What to eat to get clearer skin
>The food consume can be as important the serums and creams you apply to your skin
WINTER is a great excuse to ramp up your skincare as blustery winds and central heating play havoc with your complexion but it turns out that watching what you eat can actually work better than any lotion or potion.
Known for her wealth of knowledge on all things health and beauty, Liz Earle has revealed how you can eat your way to clearer, healthy skin this festive period.
“A radiantly healthy-looking face depends on feeding it the right fuel,” the beauty expert told . So what exactly should we be eating? Here, Earle tackles five major skin concerns with foods longheralded for their skin clearing properties.
Fine lines Central heating can really dry out your skin which can exaggerate the feeblest of wrinkles. “Plump up lines with plenty of skin-friendly fats found in plant oils such as olive, rapeseed and flax,” Earle suggests. “Try adding a spoonful to juices or smoothies, or drizzle neat over soups.”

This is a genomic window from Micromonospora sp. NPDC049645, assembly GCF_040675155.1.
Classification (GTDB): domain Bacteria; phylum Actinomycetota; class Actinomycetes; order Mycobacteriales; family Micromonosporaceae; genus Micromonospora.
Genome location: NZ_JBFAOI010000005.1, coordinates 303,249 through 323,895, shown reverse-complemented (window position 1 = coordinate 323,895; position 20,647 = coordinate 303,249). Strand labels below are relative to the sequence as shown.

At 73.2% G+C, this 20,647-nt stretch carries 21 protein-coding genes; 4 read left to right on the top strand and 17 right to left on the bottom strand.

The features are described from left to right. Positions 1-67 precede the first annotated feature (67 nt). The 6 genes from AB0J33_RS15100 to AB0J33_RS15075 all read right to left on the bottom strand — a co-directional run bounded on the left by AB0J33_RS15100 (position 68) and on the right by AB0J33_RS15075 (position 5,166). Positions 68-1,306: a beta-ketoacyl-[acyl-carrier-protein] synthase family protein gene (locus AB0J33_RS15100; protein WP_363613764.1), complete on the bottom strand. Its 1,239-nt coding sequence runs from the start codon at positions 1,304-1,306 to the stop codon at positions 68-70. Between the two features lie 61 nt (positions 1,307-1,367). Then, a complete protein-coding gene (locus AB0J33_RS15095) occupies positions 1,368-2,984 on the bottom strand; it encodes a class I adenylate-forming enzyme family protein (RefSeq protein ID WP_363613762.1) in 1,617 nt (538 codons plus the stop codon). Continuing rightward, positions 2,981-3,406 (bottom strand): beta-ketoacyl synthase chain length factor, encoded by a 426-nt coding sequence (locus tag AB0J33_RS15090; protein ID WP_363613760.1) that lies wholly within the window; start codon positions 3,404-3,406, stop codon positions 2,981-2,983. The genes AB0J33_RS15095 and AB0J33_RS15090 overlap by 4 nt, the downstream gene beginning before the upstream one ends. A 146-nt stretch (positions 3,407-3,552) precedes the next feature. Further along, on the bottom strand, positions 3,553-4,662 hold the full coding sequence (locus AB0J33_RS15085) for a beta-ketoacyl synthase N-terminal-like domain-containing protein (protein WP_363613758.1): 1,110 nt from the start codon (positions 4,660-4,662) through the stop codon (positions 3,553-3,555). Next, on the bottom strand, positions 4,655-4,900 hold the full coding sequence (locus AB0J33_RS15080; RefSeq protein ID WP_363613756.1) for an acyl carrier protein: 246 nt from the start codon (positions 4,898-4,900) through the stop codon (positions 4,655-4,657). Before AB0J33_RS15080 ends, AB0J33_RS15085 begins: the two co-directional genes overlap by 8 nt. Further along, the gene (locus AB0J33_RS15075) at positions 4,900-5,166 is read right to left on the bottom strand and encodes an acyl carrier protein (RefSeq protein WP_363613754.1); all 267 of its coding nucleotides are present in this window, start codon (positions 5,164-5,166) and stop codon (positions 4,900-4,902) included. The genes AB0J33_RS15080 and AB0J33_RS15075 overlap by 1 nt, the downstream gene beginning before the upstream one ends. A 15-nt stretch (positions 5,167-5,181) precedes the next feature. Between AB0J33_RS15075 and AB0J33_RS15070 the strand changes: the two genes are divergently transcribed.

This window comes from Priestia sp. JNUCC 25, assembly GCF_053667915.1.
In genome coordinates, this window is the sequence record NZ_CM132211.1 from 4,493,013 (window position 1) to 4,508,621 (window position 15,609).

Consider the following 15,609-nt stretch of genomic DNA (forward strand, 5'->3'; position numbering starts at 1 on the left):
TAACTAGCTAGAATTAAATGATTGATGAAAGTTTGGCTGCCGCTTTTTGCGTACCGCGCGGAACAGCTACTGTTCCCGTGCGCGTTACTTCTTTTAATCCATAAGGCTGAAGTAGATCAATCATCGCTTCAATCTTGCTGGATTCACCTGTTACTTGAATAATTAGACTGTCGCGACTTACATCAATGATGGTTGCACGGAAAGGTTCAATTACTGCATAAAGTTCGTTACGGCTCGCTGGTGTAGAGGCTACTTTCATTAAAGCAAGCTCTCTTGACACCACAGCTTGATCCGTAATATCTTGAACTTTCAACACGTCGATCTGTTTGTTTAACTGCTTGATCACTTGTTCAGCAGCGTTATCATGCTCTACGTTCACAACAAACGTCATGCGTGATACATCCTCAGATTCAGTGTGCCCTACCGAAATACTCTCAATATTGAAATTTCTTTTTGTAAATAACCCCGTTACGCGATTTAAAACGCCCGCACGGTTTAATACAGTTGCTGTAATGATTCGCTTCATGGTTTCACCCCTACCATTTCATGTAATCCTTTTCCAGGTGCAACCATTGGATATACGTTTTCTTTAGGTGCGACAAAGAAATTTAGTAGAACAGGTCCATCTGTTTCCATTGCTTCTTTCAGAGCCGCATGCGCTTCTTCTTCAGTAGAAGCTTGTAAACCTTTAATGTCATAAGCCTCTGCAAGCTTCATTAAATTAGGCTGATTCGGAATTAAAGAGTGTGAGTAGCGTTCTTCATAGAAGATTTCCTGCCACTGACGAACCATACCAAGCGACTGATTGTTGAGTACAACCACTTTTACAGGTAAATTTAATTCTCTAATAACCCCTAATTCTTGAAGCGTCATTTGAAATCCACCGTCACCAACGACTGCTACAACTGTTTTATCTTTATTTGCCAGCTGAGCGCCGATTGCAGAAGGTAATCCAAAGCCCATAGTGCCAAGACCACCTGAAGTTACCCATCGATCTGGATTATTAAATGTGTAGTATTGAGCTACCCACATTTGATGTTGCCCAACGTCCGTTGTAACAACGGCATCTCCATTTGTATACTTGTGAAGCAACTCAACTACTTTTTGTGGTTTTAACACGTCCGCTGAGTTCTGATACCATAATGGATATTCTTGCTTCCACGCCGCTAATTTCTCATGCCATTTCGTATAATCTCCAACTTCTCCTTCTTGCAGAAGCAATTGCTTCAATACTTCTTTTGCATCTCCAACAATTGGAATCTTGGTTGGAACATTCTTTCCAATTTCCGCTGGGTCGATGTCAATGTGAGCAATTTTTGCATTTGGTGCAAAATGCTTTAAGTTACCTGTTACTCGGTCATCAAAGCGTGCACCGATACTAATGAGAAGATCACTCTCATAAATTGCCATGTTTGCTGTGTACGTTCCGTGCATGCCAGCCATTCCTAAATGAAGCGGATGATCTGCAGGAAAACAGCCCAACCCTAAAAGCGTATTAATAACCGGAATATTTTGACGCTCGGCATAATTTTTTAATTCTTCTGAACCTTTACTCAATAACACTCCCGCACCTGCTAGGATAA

Oily T-zone As well as reducing your sugar intake, Earle recommends a diet high in alkalineforming foods. “Foods such as asparagus, celery and endive together with hedgerow berries, fresh grapefruit, lemons and limes can help keep the area across the forehead, down the nose and over the chin calm and clear.”
Under-eye circles While drinking at least 1.5 litres water is known to tackle this bugbear, Earle also suggests a vegetable prescription that promises to really banish those bags. “Try potassium and magnesium-rich foods – notably leafy greens such as Swiss chard, dark cabbage and kale – together with autumnal squashes, sweet potato (skin on), citrus fruits and papaya.”
Puffiness Skin can often feel swollen and puffy as a result of fluid retention, so diuretic foods like fennel, celery, cucumber and chicory are a great edible solution. Earle says, “My favourite lunchtime dish is smoked mackerel with a poppy seed fennel and white radish salad.”
Rough, flaky skin Flaky skin is a great signifier that your diet needs more Omega-3 which can be boosted by upping your intake of oily fish like Herring, Mackerel, Pilchard, Sardine, Salmon and Tuna. If you don’t eat fish though, Earle says that “Flaxseed and rapeseed oils are a useful substitute as they contain a similar essential fatty acid profile.” – The Independent